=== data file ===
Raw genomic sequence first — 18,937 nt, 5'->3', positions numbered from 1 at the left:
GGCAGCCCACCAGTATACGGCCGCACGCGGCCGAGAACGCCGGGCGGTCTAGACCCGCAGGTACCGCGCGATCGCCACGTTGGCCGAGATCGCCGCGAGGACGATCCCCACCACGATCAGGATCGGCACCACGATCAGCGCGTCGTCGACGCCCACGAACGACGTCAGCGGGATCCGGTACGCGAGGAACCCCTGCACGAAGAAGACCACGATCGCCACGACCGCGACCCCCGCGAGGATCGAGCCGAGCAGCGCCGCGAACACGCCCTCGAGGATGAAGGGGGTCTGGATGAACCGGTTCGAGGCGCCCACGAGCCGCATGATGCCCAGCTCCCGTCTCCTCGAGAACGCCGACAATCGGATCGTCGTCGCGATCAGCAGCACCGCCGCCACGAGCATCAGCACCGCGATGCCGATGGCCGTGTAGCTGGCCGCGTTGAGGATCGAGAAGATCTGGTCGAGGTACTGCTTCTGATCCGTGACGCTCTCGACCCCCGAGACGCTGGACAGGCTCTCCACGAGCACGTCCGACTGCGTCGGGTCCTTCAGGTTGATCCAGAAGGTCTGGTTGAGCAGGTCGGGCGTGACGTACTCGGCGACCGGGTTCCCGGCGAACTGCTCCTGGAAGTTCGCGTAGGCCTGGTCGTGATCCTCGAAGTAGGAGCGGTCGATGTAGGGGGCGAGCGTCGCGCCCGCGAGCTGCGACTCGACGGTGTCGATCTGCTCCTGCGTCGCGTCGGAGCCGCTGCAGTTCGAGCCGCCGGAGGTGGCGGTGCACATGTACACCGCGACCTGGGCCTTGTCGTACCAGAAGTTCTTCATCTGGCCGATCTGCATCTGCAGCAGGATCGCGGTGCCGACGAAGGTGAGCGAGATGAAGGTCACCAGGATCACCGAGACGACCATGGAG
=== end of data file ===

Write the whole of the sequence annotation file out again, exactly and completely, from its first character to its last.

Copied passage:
Raw genomic sequence first — 18,937 nt, 5'->3', positions numbered from 1 at the left:
GGCAGCCCACCAGTATACGGCCGCACGCGGCCGAGAACGCCGGGCGGTCTAGACCCGCAGGTACCGCGCGATCGCCACGTTGGCCGAGATCGCCGCGAGGACGATCCCCACCACGATCAGGATCGGCACCACGATCAGCGCGTCGTCGACGCCCACGAACGACGTCAGCGGGATCCGGTACGCGAGGAACCCCTGCACGAAGAAGACCACGATCGCCACGACCGCGACCCCCGCGAGGATCGAGCCGAGCAGCGCCGCGAACACGCCCTCGAGGATGAAGGGGGTCTGGATGAACCGGTTCGAGGCGCCCACGAGCCGCATGATGCCCAGCTCCCGTCTCCTCGAGAACGCCGACAATCGGATCGTCGTCGCGATCAGCAGCACCGCCGCCACGAGCATCAGCACCGCGATGCCGATGGCCGTGTAGCTGGCCGCGTTGAGGATCGAGAAGATCTGGTCGAGGTACTGCTTCTGATCCGTGACGCTCTCGACCCCCGAGACGCTGGACAGGCTCTCCACGAGCACGTCCGACTGCGTCGGGTCCTTCAGGTTGATCCAGAAGGTCTGGTTGAGCAGGTCGGGCGTGACGTACTCGGCGACCGGGTTCCCGGCGAACTGCTCCTGGAAGTTCGCGTAGGCCTGGTCGTGATCCTCGAAGTAGGAGCGGTCGATGTAGGGGGCGAGCGTCGCGCCCGCGAGCTGCGACTCGACGGTGTCGATCTGCTCCTGCGTCGCGTCGGAGCCGCTGCAGTTCGAGCCGCCGGAGGTGGCGGTGCACATGTACACCGCGACCTGGGCCTTGTCGTACCAGAAGTTCTTCATCTGGCCGATCTGCATCTGCAGCAGGATCGCGGTGCCGACGAAGGTGAGCGAGATGAAGGTCACCAGGATCACCGAGACGACCATGGAG